From the right seat

It was one of those days when nothing was working in my favor. Have you experienced one of those days when you feel more like a spectator and things appear beyond your control? When you want to protest or butt in and say that is not what I want to do or how I want to do it? Or realize just a tad bit late that was the wrong thing to do? I was determined to not let the day’s somberness pull me down. After all every cloud has a silver lining.

So when Mike offered the greatest show in the world, I jumped at the chance to ride right seat in the Baron down the Hudson river corridor southbound past the Alpine Tower, GW Bridge, Intrepid, The Clock, Circle the Statue of Liberty, VZ bridge, and back home to DC at night. New York city was resplendent as always with lights turned on all over the city. The Empire State Building and the Chrysler Building stood majestic as always lit up to brighten anyone’s day. If seeing New York from 1100ft during the day was awe inspiring, seeing it in all its glory at night left us breathless. It was one of the coldest days of the season, but the air was clear and crisp in the night sky. With very light traffic flying the corridor that time of the night, we flew in complete contentment enjoying the splendor of the New York skyline at night.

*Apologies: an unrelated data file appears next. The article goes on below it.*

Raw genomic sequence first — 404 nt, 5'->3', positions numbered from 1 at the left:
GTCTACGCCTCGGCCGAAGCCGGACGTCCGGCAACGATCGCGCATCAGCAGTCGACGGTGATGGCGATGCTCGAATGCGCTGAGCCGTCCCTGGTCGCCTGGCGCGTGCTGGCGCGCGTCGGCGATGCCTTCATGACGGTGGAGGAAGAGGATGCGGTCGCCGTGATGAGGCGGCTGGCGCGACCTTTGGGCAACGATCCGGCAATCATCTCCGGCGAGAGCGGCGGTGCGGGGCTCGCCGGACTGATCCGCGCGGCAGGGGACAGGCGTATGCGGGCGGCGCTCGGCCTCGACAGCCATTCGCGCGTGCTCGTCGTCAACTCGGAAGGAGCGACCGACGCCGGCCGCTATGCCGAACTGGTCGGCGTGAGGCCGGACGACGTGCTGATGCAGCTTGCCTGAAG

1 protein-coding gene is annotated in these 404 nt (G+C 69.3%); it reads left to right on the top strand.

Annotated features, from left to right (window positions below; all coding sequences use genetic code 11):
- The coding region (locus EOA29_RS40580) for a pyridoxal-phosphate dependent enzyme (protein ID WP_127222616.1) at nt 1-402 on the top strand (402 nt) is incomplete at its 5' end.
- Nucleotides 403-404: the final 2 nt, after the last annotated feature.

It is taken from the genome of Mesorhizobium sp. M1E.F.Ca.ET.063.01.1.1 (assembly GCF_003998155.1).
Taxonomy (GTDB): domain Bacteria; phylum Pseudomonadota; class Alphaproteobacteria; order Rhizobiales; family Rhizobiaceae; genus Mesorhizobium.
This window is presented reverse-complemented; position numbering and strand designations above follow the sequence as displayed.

The Baron has a single yoke. Mike had completely replaced the avionics with the latest moving map GPS, a G1000 equivalent PFD and MFD, and  terrain avoidance system. Once we crossed NANCI intersection, he transferred the yoke towards the right and said “It’s all yours”. It was first time I was flying in a multi-engine aircraft. Period. And here I was in the right seat, given this incredible opportunity to fly it. After some initial hiccups with over correcting for altitude, I finally mastered the light touch required to fly level (somewhat) and maintain course which had been too easy due to the smooth air.

With the flight plan already programmed in the GPS, the flight back tracking the heading was a breeze. It was amazing that flying the twin felt no different that flying a C172. Too soon we reached Hagerstown the aircraft’s homebase. Mike deftly took control and flew the ILS back in and touched down with barely a whisper. Wow!

Pilots are a whole different breed of humans. I have met some of the kindest, helpful and thoughtful pilots where ever I have gone.  Some of my best friends are pilots. Definitely we speak the same language. Thanks Mike for adding that silver lining to my very dark cloud!